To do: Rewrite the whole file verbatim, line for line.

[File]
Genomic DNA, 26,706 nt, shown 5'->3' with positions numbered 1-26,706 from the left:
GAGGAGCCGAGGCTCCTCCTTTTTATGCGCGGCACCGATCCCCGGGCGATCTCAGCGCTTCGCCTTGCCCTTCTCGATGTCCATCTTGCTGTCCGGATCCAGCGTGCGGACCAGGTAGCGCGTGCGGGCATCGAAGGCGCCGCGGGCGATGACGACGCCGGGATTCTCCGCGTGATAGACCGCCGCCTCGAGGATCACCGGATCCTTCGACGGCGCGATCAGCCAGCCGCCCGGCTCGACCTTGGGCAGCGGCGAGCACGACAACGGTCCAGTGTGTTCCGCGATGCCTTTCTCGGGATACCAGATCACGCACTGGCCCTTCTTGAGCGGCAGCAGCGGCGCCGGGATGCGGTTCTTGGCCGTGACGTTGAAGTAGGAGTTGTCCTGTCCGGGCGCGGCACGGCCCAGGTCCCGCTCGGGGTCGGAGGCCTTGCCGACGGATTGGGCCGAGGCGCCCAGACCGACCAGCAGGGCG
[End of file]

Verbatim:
Genomic DNA, 26,706 nt, shown 5'->3' with positions numbered 1-26,706 from the left:
GAGGAGCCGAGGCTCCTCCTTTTTATGCGCGGCACCGATCCCCGGGCGATCTCAGCGCTTCGCCTTGCCCTTCTCGATGTCCATCTTGCTGTCCGGATCCAGCGTGCGGACCAGGTAGCGCGTGCGGGCATCGAAGGCGCCGCGGGCGATGACGACGCCGGGATTCTCCGCGTGATAGACCGCCGCCTCGAGGATCACCGGATCCTTCGACGGCGCGATCAGCCAGCCGCCCGGCTCGACCTTGGGCAGCGGCGAGCACGACAACGGTCCAGTGTGTTCCGCGATGCCTTTCTCGGGATACCAGATCACGCACTGGCCCTTCTTGAGCGGCAGCAGCGGCGCCGGGATGCGGTTCTTGGCCGTGACGTTGAAGTAGGAGTTGTCCTGTCCGGGCGCGGCACGGCCCAGGTCCCGCTCGGGGTCGGAGGCCTTGCCGACGGATTGGGCCGAGGCGCCCAGACCGACCAGCAGGGCG